It had dominated their view as long as he could remember. A huge hump of black, casting its darkness over the vale; blotting out the sun in winter. Far more present and solid and immutable to him than the chapel-god they sang hymns to on Sundays.
His mother had forbidden him from playing there, but other kids did sometimes, grimeying up their legs and hands with the taint of coal waste, and getting a spanking when they got home.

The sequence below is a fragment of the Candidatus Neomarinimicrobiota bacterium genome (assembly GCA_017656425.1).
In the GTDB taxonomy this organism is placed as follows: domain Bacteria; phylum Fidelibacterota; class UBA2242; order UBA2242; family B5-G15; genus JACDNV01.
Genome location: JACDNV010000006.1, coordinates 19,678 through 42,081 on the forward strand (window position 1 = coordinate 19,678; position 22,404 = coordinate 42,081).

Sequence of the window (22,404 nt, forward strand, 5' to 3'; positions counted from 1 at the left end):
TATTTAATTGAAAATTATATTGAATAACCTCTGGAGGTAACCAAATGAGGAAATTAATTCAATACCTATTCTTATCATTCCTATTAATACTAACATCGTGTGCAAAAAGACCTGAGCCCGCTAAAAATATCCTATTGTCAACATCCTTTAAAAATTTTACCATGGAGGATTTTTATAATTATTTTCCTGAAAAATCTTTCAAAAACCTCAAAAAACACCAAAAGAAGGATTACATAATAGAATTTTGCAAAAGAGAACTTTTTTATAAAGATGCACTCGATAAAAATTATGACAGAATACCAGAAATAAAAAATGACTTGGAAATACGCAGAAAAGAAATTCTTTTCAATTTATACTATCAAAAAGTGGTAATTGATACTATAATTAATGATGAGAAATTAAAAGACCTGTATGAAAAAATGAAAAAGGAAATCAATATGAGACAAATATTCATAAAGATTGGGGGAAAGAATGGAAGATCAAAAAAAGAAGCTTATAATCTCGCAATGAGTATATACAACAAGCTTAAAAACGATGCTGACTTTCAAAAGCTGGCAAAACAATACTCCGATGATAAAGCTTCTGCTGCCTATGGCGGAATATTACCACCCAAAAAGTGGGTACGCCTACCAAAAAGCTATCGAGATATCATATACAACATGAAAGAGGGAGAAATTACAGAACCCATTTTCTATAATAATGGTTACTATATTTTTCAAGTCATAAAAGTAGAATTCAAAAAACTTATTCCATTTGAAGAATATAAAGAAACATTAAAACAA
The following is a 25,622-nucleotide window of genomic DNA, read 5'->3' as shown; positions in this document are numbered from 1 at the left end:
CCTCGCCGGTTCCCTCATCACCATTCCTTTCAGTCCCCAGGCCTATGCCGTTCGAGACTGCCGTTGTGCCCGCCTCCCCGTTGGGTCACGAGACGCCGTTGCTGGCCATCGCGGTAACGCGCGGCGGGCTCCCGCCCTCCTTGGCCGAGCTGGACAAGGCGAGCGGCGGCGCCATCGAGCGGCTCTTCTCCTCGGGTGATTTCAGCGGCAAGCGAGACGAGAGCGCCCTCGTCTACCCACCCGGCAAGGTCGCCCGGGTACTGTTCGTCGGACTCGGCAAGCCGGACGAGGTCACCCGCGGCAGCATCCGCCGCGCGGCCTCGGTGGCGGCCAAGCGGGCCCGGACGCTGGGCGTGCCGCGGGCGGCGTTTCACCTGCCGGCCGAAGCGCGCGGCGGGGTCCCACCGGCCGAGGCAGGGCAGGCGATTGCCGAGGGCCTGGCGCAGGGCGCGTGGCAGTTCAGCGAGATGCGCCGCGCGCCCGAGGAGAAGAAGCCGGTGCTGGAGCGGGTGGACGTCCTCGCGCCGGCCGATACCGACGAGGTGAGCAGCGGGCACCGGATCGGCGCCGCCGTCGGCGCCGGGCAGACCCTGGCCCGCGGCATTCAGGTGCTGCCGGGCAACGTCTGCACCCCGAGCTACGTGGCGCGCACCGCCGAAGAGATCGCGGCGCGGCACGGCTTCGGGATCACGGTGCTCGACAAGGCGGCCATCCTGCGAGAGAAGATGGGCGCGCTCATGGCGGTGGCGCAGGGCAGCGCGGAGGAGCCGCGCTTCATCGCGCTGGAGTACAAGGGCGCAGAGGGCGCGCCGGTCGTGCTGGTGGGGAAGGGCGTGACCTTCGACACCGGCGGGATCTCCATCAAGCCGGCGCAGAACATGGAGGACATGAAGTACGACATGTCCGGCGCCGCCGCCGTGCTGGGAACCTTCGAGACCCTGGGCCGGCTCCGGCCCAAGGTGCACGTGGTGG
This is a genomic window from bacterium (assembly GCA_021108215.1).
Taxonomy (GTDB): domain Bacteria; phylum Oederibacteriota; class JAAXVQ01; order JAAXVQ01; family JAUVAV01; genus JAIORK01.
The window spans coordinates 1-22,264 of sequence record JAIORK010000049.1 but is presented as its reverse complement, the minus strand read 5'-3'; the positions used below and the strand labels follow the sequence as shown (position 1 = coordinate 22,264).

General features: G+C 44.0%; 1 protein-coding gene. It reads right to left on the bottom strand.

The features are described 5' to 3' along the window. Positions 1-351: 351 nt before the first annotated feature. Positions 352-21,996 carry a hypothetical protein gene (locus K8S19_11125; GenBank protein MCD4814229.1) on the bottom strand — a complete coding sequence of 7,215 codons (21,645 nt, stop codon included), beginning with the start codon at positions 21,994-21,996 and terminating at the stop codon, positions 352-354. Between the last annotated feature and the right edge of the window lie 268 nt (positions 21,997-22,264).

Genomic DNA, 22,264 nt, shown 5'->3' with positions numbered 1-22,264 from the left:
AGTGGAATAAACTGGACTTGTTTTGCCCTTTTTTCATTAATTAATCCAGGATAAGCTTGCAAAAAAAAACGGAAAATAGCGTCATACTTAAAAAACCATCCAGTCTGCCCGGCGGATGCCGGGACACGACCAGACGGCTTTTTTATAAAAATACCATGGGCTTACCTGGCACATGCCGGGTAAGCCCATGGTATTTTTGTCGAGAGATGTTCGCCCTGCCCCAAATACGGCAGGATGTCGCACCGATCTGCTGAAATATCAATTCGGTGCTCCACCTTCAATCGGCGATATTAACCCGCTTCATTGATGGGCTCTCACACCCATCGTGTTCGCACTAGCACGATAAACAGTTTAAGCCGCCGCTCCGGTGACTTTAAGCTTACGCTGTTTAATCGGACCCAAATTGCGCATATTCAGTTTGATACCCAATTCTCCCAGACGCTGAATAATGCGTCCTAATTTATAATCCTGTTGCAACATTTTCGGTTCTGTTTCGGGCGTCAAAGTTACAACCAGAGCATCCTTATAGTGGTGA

Cliff thought he’d climb it one day. Their hill. Maybe he’d ask Siân to go with him one moonlit night…
Today it was raining again and he was skiving school. He could see the hill from his bedroom window. Hang on. Was it moving? He gawped helpless, the roar like a jet as he watched the black mass slide, the slag heap engulfing the school; fear engulfing his heart.
The above is my entry in the Ad Hoc Flash Fiction Magazine for September 2017. If you like the story please vote for it here:
With thanks to Helen Forbes for the use of the title of her brilliant first novel. Find it here: